“People are just overwhelmed, disappointed in how it was handled,” said Kaitlin Dudlets, a senior. They’re upset that people who tried to issue warnings weren’t heard until they spoke out more loudly, outside of the school.

It’s hard to square what happened with the reputation of the school — one Dudlets has long known, with her uncles always greeting her with, “Go green, go white!” — as a warm and close-knit place despite its size.

Maybe, she said, that’s why she hasn’t heard professors talking about the Nassar scandal. “I think a lot of people don’t know how to talk about it,” or how to begin to understand it.

People are stunned, she said.

Michigan State had always been imposing, a Big Ten school full of ego and athleticism, giant buildings, and research labs. The school was established in 1855, the band first marched in 1870. There are 40,000 undergraduates. At night, the monumental profile of a Spartan glows from a stadium.

“You already know about the sports,” Mrla said. “Everyone knows about the sports.”

But there is everything else that has made the school a Midwestern fixture for generations of students: The dairy, with its homemade ice cream and grilled cheese. The secret gardens dotted around the massive campus. The planetarium. The rock, repainted so many times over so many generations.

At Sparty’s, a coffee shop in a university building, two friends considered what happens after the sentencing and Simon’s resignation. “No,” one said, half-laughing, half-pained, covering his ears. Too much. Too soon.

In a classroom nearby, Robert LaDuca, a professor and associate dean of Lyman Briggs College at Michigan State, stayed after chemistry class ended Thursday evening to help a struggling student. He erased equations off giant rolling chalkboards.

“I’m bitterly disappointed this happened here,” he said — disappointed that warning signs didn’t trigger action. He wonders whether there is criminal responsibility for a failure to act, as at Penn State.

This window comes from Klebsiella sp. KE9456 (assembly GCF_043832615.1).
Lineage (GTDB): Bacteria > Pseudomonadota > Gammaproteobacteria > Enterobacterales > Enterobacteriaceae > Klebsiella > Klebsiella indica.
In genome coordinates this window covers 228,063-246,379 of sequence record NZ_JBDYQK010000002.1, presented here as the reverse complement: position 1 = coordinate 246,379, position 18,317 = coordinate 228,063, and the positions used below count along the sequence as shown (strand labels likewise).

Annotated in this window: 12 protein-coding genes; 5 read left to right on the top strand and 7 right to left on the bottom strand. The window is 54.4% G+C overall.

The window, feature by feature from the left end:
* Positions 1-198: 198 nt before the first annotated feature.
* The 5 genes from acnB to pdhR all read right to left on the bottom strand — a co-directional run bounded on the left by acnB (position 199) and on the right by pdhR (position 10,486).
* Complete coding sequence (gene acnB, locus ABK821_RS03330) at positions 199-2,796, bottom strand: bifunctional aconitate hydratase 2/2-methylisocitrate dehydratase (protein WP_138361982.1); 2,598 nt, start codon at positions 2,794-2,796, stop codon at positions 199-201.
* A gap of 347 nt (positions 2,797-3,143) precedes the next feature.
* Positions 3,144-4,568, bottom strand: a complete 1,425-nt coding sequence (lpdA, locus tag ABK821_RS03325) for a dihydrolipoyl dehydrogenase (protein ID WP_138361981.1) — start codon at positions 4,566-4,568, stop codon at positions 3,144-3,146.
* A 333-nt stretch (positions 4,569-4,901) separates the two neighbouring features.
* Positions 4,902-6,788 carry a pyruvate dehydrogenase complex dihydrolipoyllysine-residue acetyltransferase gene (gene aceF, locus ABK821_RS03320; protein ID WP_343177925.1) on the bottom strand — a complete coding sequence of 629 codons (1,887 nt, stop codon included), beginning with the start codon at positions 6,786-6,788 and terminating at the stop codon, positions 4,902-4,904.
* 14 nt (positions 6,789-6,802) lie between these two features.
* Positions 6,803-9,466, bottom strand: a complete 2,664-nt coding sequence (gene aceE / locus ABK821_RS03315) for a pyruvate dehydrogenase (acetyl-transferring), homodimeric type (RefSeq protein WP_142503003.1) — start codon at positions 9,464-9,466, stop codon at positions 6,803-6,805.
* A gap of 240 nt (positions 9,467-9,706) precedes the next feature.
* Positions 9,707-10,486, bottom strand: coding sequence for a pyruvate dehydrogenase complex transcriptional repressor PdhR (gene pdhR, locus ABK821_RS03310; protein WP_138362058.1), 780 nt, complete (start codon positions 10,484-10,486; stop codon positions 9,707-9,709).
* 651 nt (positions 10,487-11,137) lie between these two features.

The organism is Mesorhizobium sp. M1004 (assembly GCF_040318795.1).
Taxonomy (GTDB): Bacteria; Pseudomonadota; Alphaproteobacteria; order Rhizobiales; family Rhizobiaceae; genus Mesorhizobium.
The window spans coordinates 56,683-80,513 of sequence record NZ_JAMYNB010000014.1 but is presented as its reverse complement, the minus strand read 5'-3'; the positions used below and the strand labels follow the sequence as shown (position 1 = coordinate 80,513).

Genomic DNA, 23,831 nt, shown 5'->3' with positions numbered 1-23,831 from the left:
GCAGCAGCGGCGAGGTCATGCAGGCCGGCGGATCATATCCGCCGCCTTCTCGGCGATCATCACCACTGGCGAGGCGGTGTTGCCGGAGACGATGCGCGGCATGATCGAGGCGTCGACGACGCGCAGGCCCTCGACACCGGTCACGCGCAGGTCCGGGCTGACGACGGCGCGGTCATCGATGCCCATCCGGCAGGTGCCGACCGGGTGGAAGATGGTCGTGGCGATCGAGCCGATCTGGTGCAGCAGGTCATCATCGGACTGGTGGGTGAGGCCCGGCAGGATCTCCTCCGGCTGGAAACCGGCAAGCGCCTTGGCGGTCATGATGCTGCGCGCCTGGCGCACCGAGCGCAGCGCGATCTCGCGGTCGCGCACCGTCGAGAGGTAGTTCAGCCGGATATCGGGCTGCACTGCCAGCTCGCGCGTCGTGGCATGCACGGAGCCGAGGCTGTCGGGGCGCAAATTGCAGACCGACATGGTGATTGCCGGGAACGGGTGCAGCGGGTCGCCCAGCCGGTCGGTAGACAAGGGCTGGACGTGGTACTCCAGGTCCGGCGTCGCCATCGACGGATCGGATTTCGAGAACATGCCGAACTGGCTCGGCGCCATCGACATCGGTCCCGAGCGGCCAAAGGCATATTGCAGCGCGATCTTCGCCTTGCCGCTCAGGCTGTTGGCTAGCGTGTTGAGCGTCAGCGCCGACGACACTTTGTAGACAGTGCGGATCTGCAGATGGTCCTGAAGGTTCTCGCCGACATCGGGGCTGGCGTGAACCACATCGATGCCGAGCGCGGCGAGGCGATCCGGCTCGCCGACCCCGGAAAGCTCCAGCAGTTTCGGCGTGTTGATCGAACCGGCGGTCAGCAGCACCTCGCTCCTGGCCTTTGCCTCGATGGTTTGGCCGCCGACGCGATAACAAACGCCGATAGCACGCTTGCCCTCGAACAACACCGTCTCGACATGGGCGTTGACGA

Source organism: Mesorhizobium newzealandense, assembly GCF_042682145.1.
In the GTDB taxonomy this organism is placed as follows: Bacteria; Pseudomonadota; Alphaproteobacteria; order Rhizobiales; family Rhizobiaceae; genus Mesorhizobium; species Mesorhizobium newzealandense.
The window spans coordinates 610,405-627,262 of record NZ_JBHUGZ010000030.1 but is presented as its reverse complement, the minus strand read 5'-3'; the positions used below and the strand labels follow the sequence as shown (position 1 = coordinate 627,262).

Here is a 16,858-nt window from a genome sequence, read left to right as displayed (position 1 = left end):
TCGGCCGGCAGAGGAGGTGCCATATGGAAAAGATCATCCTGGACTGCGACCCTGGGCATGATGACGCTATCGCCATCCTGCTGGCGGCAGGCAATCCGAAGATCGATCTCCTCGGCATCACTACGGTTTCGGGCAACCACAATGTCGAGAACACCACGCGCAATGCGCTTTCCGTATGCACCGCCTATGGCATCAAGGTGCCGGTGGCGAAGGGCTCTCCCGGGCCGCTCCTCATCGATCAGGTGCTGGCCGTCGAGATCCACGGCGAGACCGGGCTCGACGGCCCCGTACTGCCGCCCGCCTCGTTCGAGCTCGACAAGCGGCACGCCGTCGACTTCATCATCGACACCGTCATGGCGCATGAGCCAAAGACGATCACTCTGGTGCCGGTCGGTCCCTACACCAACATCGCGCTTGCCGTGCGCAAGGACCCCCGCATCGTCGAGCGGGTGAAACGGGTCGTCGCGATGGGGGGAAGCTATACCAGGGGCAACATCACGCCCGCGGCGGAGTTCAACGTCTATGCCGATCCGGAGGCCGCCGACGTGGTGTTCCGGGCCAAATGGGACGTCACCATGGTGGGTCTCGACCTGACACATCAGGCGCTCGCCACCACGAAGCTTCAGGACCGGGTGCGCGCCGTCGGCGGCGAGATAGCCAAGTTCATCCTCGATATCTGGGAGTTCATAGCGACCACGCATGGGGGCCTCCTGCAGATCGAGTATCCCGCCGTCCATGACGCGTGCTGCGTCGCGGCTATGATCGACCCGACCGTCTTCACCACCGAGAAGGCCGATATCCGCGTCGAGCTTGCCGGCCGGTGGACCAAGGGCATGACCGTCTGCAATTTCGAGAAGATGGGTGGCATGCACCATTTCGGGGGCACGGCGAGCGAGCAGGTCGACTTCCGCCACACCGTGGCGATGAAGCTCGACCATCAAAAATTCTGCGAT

Earlier in the week, faculty debated whether to push for a vote of no confidence in Simon. With her resignation, and the end of the sentencing, in the quiet that followed, many were thinking only of the victims.

“The mood is dark,” LaDuca said, “because our hearts break for all the survivors who revealed all the absolutely hideous things that someone who was supposed to protect them and heal them did.”

There will be a time for action, he said. Some were asking who knew what, and when, in the athletics department. Some were waiting to see what the state attorney general would learn from his investigation. But most powerful on campus was the sense of uncertainty and the sorrow.

“It’s somber,” LaDuca said. “A very reflective, somber kind of day.”

Trustees at the school convened Friday to announce an acting president and the beginning of a search for an interim president. Some choked back tears as they apologized to Nassar’s victims: “One after another, they asked for their voices to be heard,” the board said.

It was clear the university had not listened well enough, the board announced, and trustees pledged to work with the women to reach a resolution.

“I am so truly sorry,” Brian Mosallam said, in a personal statement. He had to repeat it, to get through tears, to make sure everyone heard. “We failed you.”

On Friday evening, Mrla planned to return to the rock. She and other students had planned a protest march, to end outside the administration building, demanding Simon leave. They are still asking for changes to the university’s culture, but their message above all is one of support.

They planned to bring Post-it notes and hand out pens, so that anyone who wants can write a note to Nassar’s victims. What can they do, when confronted so fully by the unthinkable? At this moment, at Michigan State, many just want to pause, think about the women and girls who spoke out, and quietly thank them.

A close-up of a painting by Jon Anthony that shows layers of paint on a cross-section of the rock on Michigan State University’s campus. (Susan Svrluga/The Washington Post)